On my first day without access to a computer, I didn't write at all. I was busy enjoying the zoo with my granddaughter--and besides, my arm hurt. Muscle spasms in my shoulder made my whole right arm limp and useless, with shooting pains when I tried to hold anything--a pen, a pickle, my granddaughter's hand. Good thing I had decided to leave the camera and computer bags behind on my trip to Idaho because I never could have carried them through the airport.
On my second day without a computer, I didn't write because I was in transit. My arm felt much better, but when called upon to sign the rental-car receipt, I used my left hand to lift my right hand up to the counter, and I did all my driving one-handed.
On the third day I started scribbling little notes on the conference program and on the backs of receipts and other little scraps of paper. I wrote down interesting concepts ("birderazzi"), titles of books and poems I want to read ("The Long Rule" by Nathaniel Perry, everything on terrain.org), unusual place names I saw in my travels (Excelsior Road near Spangle, home of the Spangle Gun Club, and aren't you just dying to see their club jackets?). Late in the afternoon I bought a notepad and started taking serious notes at conference sessions, but writing more than half a page by hand seemed daunting, the ideas dammed behind a solid block of pain and inadequacy.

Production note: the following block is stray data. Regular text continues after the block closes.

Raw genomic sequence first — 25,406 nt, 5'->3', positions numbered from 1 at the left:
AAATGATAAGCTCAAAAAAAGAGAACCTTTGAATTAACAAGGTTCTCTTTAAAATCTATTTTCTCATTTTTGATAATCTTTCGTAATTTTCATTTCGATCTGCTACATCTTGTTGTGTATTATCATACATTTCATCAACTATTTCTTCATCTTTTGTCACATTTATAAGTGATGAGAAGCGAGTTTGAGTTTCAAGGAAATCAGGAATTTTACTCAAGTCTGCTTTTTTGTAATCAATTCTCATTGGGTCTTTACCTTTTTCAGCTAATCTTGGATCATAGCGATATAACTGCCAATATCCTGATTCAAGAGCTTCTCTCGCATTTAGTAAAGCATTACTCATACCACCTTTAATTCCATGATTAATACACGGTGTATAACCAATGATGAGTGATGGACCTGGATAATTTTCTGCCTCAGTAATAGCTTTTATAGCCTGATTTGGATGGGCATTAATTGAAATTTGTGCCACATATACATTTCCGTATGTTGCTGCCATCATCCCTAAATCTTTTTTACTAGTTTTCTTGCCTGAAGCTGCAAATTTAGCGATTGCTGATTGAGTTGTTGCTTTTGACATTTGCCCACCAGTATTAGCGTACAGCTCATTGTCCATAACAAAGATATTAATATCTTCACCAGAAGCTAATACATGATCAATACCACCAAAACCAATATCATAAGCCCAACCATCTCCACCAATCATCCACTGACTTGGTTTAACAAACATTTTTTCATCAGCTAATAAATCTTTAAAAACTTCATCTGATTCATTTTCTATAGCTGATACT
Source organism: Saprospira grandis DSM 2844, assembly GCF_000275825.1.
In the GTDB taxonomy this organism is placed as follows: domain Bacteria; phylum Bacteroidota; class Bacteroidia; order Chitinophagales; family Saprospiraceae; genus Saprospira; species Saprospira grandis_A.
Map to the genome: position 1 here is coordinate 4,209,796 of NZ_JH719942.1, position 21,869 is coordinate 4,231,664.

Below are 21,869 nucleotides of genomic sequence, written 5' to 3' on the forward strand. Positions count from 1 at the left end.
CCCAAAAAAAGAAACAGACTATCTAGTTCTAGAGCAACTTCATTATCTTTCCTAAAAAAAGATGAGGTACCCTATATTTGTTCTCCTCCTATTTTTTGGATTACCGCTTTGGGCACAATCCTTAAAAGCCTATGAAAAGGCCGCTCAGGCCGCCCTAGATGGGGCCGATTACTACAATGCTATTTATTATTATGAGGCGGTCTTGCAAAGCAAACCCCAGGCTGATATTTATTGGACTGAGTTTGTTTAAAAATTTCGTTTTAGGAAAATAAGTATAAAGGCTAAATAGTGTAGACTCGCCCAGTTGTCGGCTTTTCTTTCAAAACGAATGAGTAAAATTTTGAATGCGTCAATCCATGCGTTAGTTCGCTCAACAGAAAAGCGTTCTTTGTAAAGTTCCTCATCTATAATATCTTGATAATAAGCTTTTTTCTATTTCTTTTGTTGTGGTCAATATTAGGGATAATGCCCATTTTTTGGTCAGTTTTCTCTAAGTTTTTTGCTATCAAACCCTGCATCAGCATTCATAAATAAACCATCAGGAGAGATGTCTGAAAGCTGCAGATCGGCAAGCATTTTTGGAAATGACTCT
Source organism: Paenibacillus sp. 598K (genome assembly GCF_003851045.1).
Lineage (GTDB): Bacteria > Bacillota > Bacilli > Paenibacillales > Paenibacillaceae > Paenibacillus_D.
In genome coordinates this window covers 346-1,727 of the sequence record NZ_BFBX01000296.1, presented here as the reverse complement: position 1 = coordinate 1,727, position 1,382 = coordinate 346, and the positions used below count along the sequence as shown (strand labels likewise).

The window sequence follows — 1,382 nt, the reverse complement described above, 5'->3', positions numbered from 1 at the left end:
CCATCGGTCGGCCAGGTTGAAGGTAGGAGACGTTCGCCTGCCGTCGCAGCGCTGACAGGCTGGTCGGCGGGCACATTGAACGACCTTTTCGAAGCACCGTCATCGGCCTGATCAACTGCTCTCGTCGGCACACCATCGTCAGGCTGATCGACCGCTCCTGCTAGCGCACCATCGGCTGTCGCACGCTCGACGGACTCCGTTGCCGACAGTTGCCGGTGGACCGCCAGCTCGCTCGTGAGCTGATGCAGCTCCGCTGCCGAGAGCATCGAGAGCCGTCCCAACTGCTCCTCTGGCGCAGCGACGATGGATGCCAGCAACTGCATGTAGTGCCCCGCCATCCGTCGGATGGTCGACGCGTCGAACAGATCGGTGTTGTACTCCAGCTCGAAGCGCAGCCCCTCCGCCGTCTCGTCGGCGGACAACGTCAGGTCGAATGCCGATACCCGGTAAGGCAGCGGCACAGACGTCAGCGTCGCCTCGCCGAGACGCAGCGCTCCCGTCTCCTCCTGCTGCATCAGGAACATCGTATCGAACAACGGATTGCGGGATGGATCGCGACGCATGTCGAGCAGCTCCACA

This is it, then, I thought. I've dried up entirely. I don't need or want to write and if I tried to write I'd have nothing of any significance to say.
On my fourth day without a computer I woke up (too early) without pain and picked up the pen. The dam had broken; words started flowing out and refused to stop, filling my notebook with streams of ideas I can spend the summer following.
What happened to break up the dam? Terror--sheer, unadulterated terror caused by a long drive that took an unexpected turn.
But that's a story for another day.